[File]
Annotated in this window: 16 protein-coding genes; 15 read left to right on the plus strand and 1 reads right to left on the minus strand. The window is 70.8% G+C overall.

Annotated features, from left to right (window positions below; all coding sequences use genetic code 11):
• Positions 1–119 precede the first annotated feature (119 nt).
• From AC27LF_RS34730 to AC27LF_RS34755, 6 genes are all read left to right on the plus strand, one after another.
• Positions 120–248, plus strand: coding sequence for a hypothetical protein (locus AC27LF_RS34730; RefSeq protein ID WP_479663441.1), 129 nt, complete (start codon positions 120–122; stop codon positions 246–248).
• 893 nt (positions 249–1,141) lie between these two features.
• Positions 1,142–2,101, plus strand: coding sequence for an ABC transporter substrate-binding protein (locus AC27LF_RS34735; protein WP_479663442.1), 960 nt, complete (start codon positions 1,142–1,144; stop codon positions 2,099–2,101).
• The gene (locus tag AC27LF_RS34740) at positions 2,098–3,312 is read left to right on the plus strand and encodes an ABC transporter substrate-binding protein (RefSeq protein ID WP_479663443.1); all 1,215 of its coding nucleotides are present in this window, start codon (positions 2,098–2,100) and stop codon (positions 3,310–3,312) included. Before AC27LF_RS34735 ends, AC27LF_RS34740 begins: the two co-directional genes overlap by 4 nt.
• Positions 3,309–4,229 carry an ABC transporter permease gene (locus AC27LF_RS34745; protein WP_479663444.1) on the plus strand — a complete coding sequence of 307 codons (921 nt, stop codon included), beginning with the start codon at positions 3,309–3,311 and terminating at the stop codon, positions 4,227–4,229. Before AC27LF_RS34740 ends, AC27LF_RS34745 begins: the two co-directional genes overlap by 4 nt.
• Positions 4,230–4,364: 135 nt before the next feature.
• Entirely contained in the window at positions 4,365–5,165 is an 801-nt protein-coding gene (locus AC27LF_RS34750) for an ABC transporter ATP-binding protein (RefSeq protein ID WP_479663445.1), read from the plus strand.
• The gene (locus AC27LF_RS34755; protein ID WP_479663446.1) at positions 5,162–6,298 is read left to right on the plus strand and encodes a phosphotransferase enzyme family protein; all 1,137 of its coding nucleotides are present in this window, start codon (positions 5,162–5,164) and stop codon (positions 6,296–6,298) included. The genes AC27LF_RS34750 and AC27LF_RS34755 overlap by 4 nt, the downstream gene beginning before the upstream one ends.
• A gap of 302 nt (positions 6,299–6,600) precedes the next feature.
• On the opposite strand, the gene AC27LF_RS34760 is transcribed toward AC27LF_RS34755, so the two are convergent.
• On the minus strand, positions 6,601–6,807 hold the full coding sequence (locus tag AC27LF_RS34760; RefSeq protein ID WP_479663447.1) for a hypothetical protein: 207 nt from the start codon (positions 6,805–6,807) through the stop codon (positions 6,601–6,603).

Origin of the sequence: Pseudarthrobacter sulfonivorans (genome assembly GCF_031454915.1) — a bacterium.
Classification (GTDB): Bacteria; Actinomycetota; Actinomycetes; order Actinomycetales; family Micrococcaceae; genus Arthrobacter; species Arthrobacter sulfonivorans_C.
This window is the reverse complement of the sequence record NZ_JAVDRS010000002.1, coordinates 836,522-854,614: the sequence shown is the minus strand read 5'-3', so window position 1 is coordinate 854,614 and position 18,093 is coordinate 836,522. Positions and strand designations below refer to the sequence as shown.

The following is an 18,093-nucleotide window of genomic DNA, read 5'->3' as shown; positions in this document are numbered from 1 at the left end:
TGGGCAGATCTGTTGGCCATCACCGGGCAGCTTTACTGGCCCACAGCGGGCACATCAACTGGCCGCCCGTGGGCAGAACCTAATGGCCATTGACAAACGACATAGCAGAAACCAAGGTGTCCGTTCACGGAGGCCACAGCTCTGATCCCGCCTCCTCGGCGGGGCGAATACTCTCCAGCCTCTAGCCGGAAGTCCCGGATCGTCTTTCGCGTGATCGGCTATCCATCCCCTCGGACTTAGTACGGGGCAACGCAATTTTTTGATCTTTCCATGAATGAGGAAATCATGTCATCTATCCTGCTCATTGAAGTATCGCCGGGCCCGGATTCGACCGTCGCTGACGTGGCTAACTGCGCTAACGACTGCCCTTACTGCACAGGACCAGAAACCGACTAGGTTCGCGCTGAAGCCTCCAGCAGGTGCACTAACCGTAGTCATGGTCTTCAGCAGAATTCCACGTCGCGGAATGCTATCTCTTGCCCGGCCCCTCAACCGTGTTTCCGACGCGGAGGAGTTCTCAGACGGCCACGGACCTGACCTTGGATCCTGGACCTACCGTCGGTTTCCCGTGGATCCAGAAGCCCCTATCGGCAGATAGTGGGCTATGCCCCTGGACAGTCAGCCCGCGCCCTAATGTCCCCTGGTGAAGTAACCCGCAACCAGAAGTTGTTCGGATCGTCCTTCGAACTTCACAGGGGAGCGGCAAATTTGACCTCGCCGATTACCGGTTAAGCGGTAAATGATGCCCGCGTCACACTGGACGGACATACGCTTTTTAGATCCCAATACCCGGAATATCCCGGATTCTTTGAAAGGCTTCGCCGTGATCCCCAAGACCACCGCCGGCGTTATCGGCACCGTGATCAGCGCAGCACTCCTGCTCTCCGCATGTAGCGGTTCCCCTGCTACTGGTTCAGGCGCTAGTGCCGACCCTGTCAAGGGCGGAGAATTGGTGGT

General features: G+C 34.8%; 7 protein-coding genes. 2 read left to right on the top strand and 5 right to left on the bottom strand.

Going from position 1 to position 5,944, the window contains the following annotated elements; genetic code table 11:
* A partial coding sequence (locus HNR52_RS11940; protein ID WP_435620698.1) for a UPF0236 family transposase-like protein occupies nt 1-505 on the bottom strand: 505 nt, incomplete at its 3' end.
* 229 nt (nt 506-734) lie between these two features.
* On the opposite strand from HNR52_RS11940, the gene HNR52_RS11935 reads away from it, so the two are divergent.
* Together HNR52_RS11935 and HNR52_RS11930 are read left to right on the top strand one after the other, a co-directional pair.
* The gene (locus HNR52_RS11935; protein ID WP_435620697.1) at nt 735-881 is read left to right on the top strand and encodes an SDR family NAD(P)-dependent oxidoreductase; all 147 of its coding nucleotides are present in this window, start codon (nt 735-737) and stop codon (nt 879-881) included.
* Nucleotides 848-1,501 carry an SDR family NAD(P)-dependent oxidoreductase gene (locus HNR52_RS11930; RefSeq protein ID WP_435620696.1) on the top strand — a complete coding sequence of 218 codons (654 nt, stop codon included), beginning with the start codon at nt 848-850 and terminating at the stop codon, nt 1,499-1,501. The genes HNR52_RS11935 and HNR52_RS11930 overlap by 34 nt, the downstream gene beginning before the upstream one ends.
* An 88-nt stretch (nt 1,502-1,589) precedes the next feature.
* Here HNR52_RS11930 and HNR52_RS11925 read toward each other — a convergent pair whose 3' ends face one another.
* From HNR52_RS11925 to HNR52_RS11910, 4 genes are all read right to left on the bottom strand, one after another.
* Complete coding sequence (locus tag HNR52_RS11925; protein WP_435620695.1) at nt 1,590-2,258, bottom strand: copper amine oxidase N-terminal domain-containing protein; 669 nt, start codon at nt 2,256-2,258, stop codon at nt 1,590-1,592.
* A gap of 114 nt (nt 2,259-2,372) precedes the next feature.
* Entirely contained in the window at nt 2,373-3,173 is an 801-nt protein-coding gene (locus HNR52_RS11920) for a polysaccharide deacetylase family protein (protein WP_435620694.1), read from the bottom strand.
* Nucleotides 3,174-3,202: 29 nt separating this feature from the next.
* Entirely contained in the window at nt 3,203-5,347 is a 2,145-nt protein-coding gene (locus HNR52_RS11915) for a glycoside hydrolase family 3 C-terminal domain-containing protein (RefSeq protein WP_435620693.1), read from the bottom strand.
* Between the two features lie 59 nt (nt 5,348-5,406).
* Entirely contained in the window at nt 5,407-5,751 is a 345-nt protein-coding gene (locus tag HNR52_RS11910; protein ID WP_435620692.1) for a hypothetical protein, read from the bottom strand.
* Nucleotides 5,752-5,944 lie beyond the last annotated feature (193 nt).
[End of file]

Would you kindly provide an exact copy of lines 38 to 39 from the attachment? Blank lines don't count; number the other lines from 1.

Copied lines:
* Entirely contained in the window at nt 5,407-5,751 is a 345-nt protein-coding gene (locus tag HNR52_RS11910; protein ID WP_435620692.1) for a hypothetical protein, read from the bottom strand.
* Nucleotides 5,752-5,944 lie beyond the last annotated feature (193 nt).